Dioxin -- the chemical that has come to symbolize the dangers of industrial pollution -- appears to be less dangerous than previously thought, according to one of the most comprehensive epidemiological studies of the contaminant ever conducted.

Using the health records of 5,000 chemical industry workers exposed to the chemical over the past 40 years, government scientists were able to find a "slight" excess cancer risk only among workers with dioxin levels absorbed by their tissues some 500 times higher than normal.

The results suggest that public concern over the levels of dioxin typically found in the environment may be largely unfounded. It also appears to bolster the growing view of many scientists that U.S. policy toward the chemical, a common byproduct of industrial processes notorious for its presence in the defoliant Agent Orange, are far too strict and that millions of dollars are being wasted in its unnecessary regulation.

"This is very reassuring," said George Carlo, chairman of the Health and Environmental Sciences Group and one of the nation's leading dioxin experts. "Here we have the group of people who have been exposed to higher levels of dioxin than perhaps anyone in the world, followed for a longer period of time than any other study, and it is not bearing out the cancer risk hypothesis. If we were going to see something we would see it here in spades. And we haven't."

The question of dioxin's safety has been a subject of debate among scientists and environmentalists since tests of the chemical on rats and mice in the 1970s showed it to be, for them, a potent carcinogen.

Since that time, however, two developments have led many scientists to revise their earlier opinion of dioxin. The first is an analysis and reinterpretation of the original animal tests, which showed that the conclusions drawn from the data may have been overstated. The second is that repeated studies of people exposed to unusually high levels of dioxin have not confirmed the picture of the chemical painted by the animal tests.

For example, even after years of monitoring, no appreciable dioxin-linked health effects have been found in Vietnam veterans who came in contact with dioxin contained in the defoliant Agent Orange used in that war.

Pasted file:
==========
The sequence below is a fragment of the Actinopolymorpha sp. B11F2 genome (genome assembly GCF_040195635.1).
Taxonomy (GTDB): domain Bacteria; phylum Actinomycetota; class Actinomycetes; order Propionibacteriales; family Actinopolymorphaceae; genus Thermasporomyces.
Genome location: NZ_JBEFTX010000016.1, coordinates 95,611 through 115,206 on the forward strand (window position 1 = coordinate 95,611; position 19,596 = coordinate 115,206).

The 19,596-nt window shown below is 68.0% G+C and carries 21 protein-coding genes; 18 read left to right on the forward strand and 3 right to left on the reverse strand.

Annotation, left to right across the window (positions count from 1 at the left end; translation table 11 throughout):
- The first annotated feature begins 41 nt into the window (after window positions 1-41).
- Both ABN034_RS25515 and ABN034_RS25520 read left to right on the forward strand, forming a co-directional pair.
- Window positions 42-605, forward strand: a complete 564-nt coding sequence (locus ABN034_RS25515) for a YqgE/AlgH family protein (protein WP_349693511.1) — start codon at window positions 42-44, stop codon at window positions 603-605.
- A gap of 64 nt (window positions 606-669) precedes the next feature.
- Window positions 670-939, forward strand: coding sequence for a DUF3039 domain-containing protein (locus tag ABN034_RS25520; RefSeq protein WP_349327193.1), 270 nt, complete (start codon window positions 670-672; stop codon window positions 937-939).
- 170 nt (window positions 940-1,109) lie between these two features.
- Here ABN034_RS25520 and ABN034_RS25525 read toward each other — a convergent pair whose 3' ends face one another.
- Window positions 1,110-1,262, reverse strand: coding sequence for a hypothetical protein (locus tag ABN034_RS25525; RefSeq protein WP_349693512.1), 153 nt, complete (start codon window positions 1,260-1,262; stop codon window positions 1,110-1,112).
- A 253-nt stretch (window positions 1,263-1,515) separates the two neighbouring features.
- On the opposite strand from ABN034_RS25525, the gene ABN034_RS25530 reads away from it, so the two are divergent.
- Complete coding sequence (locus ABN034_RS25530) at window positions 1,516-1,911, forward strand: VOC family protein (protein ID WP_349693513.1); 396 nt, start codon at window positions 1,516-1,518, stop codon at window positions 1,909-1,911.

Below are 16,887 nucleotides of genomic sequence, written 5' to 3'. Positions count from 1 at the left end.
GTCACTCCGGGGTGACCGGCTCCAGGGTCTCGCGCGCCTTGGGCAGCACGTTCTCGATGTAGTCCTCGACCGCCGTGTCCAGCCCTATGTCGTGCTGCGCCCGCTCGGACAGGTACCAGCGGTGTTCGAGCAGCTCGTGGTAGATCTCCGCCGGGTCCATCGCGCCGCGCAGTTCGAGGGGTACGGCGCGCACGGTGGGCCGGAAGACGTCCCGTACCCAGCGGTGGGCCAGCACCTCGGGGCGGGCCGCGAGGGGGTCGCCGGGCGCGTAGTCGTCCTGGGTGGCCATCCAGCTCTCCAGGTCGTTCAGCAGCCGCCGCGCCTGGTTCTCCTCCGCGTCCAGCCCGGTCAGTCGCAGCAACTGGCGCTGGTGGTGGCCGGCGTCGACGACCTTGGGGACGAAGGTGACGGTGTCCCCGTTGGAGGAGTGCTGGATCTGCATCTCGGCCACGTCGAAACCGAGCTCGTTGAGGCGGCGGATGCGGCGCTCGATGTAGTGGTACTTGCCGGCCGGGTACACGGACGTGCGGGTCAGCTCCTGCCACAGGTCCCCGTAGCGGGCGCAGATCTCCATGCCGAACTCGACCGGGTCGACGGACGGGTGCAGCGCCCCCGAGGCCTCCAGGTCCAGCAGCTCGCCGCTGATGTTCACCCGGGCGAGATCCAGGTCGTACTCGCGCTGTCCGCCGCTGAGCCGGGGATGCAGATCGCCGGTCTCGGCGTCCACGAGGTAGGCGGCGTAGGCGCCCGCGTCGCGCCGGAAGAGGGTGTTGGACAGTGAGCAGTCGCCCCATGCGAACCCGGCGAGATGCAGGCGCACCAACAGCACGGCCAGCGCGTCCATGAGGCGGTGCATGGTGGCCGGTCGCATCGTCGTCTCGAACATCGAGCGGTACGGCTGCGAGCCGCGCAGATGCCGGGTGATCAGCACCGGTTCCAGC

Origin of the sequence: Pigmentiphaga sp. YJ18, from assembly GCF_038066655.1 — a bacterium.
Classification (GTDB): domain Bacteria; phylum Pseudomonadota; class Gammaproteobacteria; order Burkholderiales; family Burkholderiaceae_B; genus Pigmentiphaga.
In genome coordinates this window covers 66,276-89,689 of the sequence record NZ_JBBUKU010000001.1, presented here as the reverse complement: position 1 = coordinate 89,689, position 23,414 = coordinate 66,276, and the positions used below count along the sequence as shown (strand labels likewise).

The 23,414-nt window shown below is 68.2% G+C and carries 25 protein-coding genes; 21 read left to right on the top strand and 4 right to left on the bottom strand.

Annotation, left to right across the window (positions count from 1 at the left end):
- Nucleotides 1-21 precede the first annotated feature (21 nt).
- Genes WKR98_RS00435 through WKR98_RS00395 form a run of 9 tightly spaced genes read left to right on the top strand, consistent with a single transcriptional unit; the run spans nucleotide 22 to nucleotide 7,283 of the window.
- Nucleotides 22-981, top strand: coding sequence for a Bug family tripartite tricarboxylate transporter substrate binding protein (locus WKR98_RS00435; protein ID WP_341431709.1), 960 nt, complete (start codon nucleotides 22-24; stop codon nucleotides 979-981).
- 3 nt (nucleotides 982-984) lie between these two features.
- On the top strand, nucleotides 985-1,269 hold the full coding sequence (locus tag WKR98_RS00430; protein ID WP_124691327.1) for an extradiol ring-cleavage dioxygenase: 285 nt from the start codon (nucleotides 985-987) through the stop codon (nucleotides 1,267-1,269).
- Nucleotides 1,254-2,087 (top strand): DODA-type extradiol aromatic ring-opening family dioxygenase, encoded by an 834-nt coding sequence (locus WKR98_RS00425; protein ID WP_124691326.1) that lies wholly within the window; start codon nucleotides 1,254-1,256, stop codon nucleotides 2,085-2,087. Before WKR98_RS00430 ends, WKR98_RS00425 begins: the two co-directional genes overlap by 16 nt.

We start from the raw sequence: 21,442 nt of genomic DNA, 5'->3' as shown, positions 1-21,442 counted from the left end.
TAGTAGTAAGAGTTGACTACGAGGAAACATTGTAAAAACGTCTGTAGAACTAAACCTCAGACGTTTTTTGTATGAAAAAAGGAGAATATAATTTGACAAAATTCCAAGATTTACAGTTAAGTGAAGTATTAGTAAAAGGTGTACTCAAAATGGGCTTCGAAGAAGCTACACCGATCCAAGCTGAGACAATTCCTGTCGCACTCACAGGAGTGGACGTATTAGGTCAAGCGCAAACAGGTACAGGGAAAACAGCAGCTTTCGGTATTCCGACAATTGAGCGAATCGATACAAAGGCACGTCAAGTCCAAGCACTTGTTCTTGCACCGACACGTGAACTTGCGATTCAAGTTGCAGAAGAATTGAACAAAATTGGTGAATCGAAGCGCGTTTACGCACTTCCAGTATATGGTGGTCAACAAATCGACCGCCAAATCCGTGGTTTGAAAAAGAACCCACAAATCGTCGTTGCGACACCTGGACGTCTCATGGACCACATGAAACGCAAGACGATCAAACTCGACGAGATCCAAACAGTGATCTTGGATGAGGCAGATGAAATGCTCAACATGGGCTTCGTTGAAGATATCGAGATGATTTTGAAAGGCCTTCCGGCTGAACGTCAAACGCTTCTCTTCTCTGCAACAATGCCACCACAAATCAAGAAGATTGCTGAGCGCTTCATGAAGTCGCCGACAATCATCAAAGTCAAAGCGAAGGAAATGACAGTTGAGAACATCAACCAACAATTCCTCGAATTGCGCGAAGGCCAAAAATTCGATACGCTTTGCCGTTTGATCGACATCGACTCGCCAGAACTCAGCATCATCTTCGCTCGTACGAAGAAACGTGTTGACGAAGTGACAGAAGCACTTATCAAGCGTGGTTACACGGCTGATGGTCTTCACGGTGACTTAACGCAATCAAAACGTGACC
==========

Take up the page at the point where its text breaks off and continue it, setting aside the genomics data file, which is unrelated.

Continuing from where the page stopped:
The study of chemical industry workers, conducted by scientists at the National Institute for Occupational Safety and Health and published in today's issue of the New England Journal of Medicine, appears to confirm this view.

After examining medical records of the 5,000 chemical factory workers, the scientists concluded that only those exposed to massive amounts of dioxin suffered any ill effects, and those effects formed only a modest indictment against the chemical.

For example, the average exposure of workers to dioxin was 2.7 years, but the average time they spent working in chemical plants was 12.6 years. This raises the possibility, the researchers said, that dioxin may have been only one of many potentially harmful substances that the workers had come into contact with during their careers. The "study could not completely exclude the possible contribution of other occupational carcinogens or smoking . . . ," they said.

This possibility, some experts said, was also suggested by the puzzling pattern in cancers observed among the workers. No increases in liver cancer were found in the group, despite the fact that the liver is the organ known from animal tests to be the primary target of dioxin. What the study did find was an excess in lung cancer, which had not previously been suspected to be a tumor caused by dioxin. The researchers said that it is conceivable that the lung tumors were caused by the exposure of some workers to asbestos or smoking.

Despite the study's qualifications, however, many dioxin experts welcomed it as providing the first definitive evidence that risk from the chemical is linked to the amount of exposure.

The study found increased cancer risk only among the about 1,500 workers who had what are estimated to be the highest exposure levels in history -- 500 times the norm. No increased risk, by contrast, was found among the other 3,500 workers even though they had, on average, dioxin levels 90 times higher than normal.